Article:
But one has to wonder whether we have an efficient life trajectory? Is this the standard path the best one for life satisfaction or personal fulfilment? Can we do better?
Imagine an alternative trajectory where we focus our 20s on child rearing. After all, evolution has made us ready for baby making well before that age. We are certainly better prepared for the gruel acts of baby raising in our 20s than 30s, at least as far as the physical aspects of the tasks are concerned.
Of course, there are also emotional and financial dimensions. Raising a kid solo would be pretty hard I’d imagine at any age. But who is proposing solo?
Imagine you have a mate — not soul, but one who is compatible for all the baby stuff, surrounded by a social network that is more real than virtual. A young couple with ample support, might that not be better than a middle aged one on their own?
But how do these young people find each other?
Well, isn’t courting and choosing your own mate a relatively recent phenomenon? Might we learn something from the older generations? What if parents and family networks played a bigger role in setting these kids up for the baby-venture? On balance, arranged marriages like this might be quite good at matching people with compatible and complimentary needs. I’d contend that this would actually be much more efficient than the alternative of liquid or haze induced evenings that lead to usual couplings.
Let me pause here and stress that I do not by any means call for a return to patriarchy. If anything, I’d have thought that if arranged marriages were to become norm, it would have to involve a great deal of gender equity. And why not? The institution itself doesn’t lead to patriarchy. Nothing stops a girl’s family to seek a guy who will do his share of chores, and at the right age stay at home and look after the baby.
If babies are out of the way in our 20s, we can start career or self-fulfilment in our 30s or later. For one thing, this would be better for gender equity as women won’t be falling behind because of child bearing. For either gender, parenthood would make us more resilient and mature for career or similar challenges in life.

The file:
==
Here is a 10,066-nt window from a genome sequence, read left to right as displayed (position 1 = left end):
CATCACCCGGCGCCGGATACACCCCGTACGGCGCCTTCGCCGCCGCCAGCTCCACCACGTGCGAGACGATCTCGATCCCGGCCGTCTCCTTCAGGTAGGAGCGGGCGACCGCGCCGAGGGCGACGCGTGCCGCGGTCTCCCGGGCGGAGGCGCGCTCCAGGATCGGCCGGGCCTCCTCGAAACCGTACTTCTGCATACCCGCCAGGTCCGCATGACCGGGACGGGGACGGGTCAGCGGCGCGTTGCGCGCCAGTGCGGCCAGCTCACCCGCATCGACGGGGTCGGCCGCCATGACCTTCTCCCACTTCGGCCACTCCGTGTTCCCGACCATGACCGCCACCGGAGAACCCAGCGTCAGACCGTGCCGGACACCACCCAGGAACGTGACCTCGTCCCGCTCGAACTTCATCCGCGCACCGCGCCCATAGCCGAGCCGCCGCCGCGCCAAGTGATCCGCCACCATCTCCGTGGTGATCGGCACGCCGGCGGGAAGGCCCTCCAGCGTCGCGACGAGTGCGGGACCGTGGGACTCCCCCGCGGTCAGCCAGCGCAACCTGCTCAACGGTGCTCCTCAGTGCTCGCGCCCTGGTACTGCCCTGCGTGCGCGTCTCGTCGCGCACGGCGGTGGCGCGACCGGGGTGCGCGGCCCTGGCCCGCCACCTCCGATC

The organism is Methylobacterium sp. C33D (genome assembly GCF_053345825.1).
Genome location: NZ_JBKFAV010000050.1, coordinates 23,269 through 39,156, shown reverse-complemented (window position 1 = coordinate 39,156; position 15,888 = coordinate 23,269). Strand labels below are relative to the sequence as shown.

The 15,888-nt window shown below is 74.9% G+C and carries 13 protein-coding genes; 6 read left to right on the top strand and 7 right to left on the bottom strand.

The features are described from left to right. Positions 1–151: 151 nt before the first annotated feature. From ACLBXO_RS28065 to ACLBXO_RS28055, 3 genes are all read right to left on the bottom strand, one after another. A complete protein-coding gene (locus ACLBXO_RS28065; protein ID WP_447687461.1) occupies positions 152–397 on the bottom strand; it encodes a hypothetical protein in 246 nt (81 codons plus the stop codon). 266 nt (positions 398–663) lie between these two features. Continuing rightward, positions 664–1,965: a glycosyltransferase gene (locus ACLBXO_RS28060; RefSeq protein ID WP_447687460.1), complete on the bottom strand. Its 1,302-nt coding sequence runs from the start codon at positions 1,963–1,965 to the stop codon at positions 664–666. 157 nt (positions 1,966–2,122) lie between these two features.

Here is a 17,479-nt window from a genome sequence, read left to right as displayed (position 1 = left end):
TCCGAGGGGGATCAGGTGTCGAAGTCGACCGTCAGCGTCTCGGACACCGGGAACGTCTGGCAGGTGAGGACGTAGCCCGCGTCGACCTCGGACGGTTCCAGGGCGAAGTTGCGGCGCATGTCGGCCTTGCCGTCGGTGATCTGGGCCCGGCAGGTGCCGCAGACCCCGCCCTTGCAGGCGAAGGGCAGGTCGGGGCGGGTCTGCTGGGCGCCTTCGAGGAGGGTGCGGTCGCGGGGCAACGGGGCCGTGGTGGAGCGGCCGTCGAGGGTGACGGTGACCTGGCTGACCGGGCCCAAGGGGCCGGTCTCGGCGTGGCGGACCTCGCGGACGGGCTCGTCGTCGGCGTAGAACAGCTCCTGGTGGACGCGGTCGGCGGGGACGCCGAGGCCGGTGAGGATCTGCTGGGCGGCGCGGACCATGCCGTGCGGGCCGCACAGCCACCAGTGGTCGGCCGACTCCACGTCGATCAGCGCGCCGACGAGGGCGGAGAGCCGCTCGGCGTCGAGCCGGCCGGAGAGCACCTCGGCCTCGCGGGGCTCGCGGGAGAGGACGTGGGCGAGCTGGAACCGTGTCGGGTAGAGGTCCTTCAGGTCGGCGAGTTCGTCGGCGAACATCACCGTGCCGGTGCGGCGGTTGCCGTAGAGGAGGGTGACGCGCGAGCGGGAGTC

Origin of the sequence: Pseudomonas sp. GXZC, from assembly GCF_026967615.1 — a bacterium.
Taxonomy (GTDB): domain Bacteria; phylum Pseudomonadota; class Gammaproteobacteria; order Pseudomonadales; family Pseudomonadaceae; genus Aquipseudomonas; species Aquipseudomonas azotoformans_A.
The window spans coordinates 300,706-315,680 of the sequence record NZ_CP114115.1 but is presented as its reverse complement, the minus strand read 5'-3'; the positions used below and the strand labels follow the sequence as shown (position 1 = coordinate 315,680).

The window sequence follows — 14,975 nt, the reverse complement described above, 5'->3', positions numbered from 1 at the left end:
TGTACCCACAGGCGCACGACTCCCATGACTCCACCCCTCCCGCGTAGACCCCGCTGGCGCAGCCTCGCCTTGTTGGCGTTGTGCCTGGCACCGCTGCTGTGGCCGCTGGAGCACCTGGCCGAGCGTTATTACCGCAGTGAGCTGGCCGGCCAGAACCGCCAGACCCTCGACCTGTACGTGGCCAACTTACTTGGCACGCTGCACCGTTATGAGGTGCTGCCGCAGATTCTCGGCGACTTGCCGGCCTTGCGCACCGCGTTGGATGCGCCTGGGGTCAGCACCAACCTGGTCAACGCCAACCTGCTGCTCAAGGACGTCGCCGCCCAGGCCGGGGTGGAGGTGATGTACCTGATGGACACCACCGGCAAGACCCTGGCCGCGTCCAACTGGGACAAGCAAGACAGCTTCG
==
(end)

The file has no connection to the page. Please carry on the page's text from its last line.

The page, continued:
And what about those experiences and experiments? Well, why not have some fun in our 40s?
If you should be so lucky, your baby-venture partner might be the one you would be having such fun with. But even if you arrive at a stagnant point as you turn 40, with kids well into their teens, pulling up the stumps and beginning afresh would be much easier. Particularly so, if there is a large pool of 40ish newly single people out there.
And therein lies the problem. Arguably the trajectory I describe is better for personal and social well-being. But how do we go from our sociocultural norms to that?
I haven’t a foggiest clue. Instead, let’s listen to some music.
Faham Abdus Salam makes a complimentary point:
Marriage as an institution is designed to fail/wane if we live this long. Human beings were designed to live 30 years. You have your kids by 16. You live till they become independent hunter gatherer — that is another 12 years. Give or take 4/5 years and the range becomes 30-35. You have 15 to 20 years of conjugal life – roughly speaking. That is a perfect timeframe for a meaningful relationship. You have purpose and more importantly- intensity. If we live 80 years and expect things from our partners that five hundred years ago – used to be provided by an entire village – there will be widening gap between the reality and expectation. No matter how you design marital institution – it absolutely needs to be brief.